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FRC publishes report into corporate culture

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21 Jul 2016

The Financial Reporting Council (FRC) has published the results of its study on corporate culture. This has drawn in the views and the expertise of a number of organisations under the “Culture Coalition” banner and has interviewed extensively among chairmen, chief executives and company secretaries. The report “looks at the increasing importance which corporate culture plays in delivering long-term business and economic success”. Other members of the Culture Coalition have also published reports.

In the foreword to the report, the Chairman of the FRC, Sir Winfried Bischoff, comments that “a healthy culture both protects and generates value”.  He also comments that “strong governance underpins a healthy culture, and boards should demonstrate good practice in the boardroom and promote good governance throughout the business.  He indicates that in taking action on culture, those involved should consider:

  • Connecting a company’s purpose and strategy to culture.
  • Aligning values and incentives which support and encourage behaviours consistent with the company’s purpose, values strategy and business model.
  • Assessing, measuring and reporting on company culture.

Through undertaking a project on corporate culture, the FRC aimed to:

  • gain a better understanding of how boards are addressing culture;
  • encourage discussion and debate; and
  • identify and share good practice to help companies.

The FRC focused its attention on the following aspects of company culture:

  • The role of the board in delivering sustainable success.
  • Engagement with employees, customers, shareholders and other stakeholders.
  • How to embed the desired culture.
  • How to assess culture. 

The report highlights that “companies and boards are taking action to shape their culture in order to encourage investment”.  It also encourages those that have yet to take action to consider the benefits action will bring.  Overall it “aims to stimulate thinking around the role of boards in relation to culture, and encourage boards to reflect on what they are currently doing.” 

The FRC has concluded that “culture is key to sustainable growth.” They found that boards are spending more time discussing culture than five years ago. 39% of the FRC’s survey respondents reported that ethics and culture was a full board agenda item at least once every six months.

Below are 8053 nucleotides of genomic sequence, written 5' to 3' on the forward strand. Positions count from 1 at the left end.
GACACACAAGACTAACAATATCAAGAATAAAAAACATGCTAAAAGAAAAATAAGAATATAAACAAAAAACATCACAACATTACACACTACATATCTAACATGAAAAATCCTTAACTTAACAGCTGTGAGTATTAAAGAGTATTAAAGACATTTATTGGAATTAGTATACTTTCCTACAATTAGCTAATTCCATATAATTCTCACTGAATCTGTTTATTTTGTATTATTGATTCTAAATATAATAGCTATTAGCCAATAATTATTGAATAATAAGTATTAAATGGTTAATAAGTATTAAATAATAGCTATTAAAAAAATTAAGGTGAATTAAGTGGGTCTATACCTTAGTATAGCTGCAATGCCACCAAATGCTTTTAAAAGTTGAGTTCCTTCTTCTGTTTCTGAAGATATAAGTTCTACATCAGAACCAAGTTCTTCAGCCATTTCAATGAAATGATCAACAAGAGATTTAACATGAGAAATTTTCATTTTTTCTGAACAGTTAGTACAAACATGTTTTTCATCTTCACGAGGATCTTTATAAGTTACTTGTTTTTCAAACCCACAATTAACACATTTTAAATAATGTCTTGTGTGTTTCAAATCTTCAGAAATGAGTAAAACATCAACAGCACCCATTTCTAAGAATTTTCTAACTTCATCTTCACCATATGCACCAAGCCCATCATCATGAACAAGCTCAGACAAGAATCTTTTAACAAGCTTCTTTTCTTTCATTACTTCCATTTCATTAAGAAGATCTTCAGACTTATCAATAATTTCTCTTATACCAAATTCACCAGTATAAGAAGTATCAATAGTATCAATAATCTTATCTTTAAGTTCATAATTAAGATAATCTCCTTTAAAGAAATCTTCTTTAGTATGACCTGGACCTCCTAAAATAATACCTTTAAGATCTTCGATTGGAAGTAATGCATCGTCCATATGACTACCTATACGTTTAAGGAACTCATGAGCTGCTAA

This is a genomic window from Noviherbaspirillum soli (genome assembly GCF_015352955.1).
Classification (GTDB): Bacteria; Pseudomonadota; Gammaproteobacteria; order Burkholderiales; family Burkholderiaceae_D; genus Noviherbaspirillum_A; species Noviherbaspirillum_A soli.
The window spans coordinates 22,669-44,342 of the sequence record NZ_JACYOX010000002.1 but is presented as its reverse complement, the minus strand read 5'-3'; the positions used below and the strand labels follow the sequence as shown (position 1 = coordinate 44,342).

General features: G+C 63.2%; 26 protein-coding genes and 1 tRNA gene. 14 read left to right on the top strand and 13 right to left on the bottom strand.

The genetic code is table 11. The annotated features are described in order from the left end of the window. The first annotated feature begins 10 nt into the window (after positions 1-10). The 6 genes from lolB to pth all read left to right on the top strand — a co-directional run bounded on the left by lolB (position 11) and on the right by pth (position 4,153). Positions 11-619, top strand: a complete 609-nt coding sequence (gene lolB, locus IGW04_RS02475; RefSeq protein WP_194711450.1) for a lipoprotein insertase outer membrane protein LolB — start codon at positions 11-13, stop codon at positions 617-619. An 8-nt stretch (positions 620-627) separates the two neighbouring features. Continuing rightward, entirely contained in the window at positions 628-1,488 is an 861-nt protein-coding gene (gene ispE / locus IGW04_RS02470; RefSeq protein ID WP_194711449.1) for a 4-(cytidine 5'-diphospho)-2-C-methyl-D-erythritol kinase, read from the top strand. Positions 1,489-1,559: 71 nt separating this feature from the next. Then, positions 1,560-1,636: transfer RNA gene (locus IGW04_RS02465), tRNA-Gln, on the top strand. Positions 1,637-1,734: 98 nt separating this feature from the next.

Key findings taken directly from the report include:

  • Recognise the value of culture: A healthy corporate culture is a valuable asset, a source of competitive advantage and vital to the creation and protection of long-term value. It is the board’s role to determine the purpose of the company and ensure that the company’s values, strategy and business model are aligned to it. Directors should not wait for a crisis before they focus on company culture.
  • Demonstrate Leadership: Leaders, in particular the chief executive, must embody the desired culture, embedding this at all levels and in every aspect of the business. Boards have a responsibility to act where leaders do not deliver.
  • Be Open and Accountable: Openness and accountability matter at every level. Good governance means a focus on how this takes place throughout the company and those who act on its behalf. It should be demonstrated in the way the company conducts business and engages with and reports to stakeholders. This involves respecting a wide range of stakeholder interests.
  • Embed and Integrate: The values of the company need to inform the behaviours which are expected of all employees and suppliers. Human resources, internal audit, ethics, compliance, and risk functions should be empowered and resourced to embed values and assess culture effectively. Their voice in the boardroom should be strengthened.
  • Assess, Measure and Engage: Indicators and measures used should be aligned to desired outcomes and material to the business. The board has a responsibility to understand behaviour throughout the company and to challenge where they find misalignment with values or need better information. Boards should devote sufficient resource to evaluating culture and consider how they report on it.
  • Align Values and Incentives: The performance management and reward system should support and encourage behaviours consistent with the company’s purpose, values, strategy and business model. The board is responsible for explaining this alignment clearly to shareholders, employees and other stakeholders.
  • Exercise Stewardship: Effective stewardship should include engagement about culture and encourage better reporting. Investors should challenge themselves about the behaviours they are encouraging in companies and to reflect on their own culture. 

Over the coming year the FRC will be monitoring reporting on culture by companies and investors. No changes to the UK Corporate Governance Code are planned as a result of this exercise. The FRC will use the observations in this report, and any feedback received, to update the Guidance on Board Effectiveness, which was last updated in early 2011.  Feedback on the report is welcomed. 

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